Categories: Healthcare, Sleep
May 18th, 2015 11:27 am ET -
Claire Caruso, PhD, RN, FAAN
“The problem for me became very severe and my head nurse actually called me into her office to discuss it… it had gotten to the point where I was so chronically sleep-deprived that I was falling asleep while I was trying to report off to the on-coming shift. So, I’m sitting there talking about very complicated medical issues, and in the middle of a sentence, I would nod-off. And as you can imagine, the person I’m speaking to would be very upset that I’m so distracted and unfocused…”
– Quote from a night shift nurse
3 Comments -
Categories: Cardiovascular Disease, Healthcare, NIOSH-funded Research, Sleep, Total Worker Health
November 19th, 2014 6:49 am ET -
Orfeu M. Buxton, PhD and Henrik Jacobsen, PhD
Health care workers represent an increasingly important and ever growing work force in our society. They are also a group of “high-risk workers” meaning they report a lot of musculoskeletal pain, work-related injuries and sleep deficiencies. In addition to this, many health care workers labor in rotating shifts, with little time in-between shifts, so it is no surprise that many of these workers also report scheduling difficulties between work and family. A large study on nurses from 2006 reported that they are concerned about their lack of time and energy when prioritizing family responsibilities and friends outside the workplace. Perhaps exacerbating this concern are increasing demands from a strained economy, the increasing number of single parents in the US, and the fact that health care workers often report working additional jobs – restricting this time even further.
3 Comments -
Categories: Healthcare, NIOSH-funded Research, Sleep, Total Worker Health, Women
August 9th, 2012 5:12 pm ET -
Orfeu M. Buxton, PhD; Glorian Sorensen, PhD, MPH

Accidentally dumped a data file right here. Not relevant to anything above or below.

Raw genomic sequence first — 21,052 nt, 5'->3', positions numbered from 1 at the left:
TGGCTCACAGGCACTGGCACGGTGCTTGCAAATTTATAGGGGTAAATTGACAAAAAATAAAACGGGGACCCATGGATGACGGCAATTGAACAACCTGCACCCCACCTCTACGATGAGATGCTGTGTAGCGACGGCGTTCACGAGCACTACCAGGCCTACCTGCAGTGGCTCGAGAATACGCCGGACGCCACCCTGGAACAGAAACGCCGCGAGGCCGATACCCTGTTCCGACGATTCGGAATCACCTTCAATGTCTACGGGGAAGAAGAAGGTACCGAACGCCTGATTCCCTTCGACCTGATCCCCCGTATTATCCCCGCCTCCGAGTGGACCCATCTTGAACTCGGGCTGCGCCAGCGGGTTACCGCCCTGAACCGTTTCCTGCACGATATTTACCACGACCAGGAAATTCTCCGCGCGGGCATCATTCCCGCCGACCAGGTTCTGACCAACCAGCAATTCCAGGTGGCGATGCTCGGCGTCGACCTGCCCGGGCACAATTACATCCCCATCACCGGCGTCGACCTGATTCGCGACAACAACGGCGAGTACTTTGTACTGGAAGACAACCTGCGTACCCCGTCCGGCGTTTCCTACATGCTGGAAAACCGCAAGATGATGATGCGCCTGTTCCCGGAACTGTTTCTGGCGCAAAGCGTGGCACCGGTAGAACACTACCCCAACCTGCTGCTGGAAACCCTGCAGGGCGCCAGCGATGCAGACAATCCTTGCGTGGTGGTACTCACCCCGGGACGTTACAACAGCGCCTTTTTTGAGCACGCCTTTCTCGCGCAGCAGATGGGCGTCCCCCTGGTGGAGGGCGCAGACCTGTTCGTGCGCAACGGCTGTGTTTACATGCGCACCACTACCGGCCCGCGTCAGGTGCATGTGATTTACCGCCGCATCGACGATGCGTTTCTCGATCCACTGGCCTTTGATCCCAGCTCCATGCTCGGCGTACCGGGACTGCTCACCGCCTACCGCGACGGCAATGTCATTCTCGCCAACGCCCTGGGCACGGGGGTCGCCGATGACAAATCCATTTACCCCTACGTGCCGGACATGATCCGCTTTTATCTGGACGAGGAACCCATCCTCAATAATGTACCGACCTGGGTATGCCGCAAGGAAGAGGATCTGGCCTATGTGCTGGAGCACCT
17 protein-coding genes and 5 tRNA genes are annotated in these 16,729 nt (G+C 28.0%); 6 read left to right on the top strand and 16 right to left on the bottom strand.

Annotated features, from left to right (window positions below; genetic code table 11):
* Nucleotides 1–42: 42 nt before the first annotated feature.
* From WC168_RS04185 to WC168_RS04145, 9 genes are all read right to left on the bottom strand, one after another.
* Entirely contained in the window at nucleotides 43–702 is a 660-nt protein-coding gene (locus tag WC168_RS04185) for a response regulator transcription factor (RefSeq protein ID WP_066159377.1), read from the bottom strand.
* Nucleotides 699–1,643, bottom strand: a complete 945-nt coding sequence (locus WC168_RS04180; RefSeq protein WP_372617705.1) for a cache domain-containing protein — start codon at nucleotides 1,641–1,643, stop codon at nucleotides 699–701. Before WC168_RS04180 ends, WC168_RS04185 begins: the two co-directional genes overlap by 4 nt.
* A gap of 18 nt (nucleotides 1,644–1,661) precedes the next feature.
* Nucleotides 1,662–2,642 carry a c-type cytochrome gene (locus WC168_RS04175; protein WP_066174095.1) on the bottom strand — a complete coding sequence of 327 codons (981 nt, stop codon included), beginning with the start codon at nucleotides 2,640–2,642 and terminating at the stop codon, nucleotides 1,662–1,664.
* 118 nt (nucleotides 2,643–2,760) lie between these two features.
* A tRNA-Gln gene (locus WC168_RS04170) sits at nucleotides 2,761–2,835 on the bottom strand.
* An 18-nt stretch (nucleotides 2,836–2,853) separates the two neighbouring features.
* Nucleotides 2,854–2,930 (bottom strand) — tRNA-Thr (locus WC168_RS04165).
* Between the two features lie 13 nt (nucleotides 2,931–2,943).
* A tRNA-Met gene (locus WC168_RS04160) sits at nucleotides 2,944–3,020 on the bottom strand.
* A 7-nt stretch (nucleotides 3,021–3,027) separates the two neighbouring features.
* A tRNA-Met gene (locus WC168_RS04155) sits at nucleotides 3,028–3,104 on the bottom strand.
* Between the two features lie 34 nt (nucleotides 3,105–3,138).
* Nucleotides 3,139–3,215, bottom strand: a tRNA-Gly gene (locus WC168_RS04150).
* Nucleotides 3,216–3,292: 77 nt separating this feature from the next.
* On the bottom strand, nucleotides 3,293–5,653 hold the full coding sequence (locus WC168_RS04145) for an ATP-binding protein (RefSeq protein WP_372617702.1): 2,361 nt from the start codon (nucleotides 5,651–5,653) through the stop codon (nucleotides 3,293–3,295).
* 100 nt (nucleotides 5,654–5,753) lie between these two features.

We know that decreased sleep duration and extended shifts in healthcare workers are linked to workplace injuries. The effects of decreased sleep on pain in the workplace are less clear. New research from the Harvard Center for Work, Health and Wellbeing –one of four NIOSH Centers of Excellence funded to explore and research the concepts of Total Worker Health™- examines the question: Does lack of sleep increase pain and limit function among hospital care workers?
12 Comments -
Categories: Emergency Response/Public Sector, Healthcare, Manufacturing, Mining, Motor Vehicle Safety, Sleep, Stress, Total Worker Health, Transportation, Women
March 9th, 2012 8:04 am ET -
Claire Caruso, PhD, RN; Luenda Charles, PhD; Tina Lawson, PhD; Akinori Nakata, PhD; Karl Sieber, PhD; Sudha Pandalai, MD, PhD; and Ted Hitchcock, PhD
Yesterday, in honor of National Sleep Awareness Week, we blogged about sleep and work and the risks to workers, employers, and the public when workers’ hours and shifts do not allow for adequate sleep. This blog provides a brief overview of some of the work that NIOSH intramural scientists are carrying out to better understand these risks and ways to prevent them.
Nurses/Reproduction Issues/Shift Work
NIOSH studies are examining shift work and physical demands with respect to adverse pregnancy outcome among nurses, specifically the association between work schedule and risk of spontaneous abortion, preterm birth, and menstrual function. This research was the first to look at shift work and pregnancy in U. S. nurses. NIOSH researchers are collaborating with the Harvard Nurses’ Health Study, which is the largest, ongoing prospective study of nurses. Results have shown that an increased risk of several reproductive outcomes, including spontaneous abortion, early preterm birth, and menstrual cycle irregularities, are related to shift work, particularly working the night shift.
25 Comments -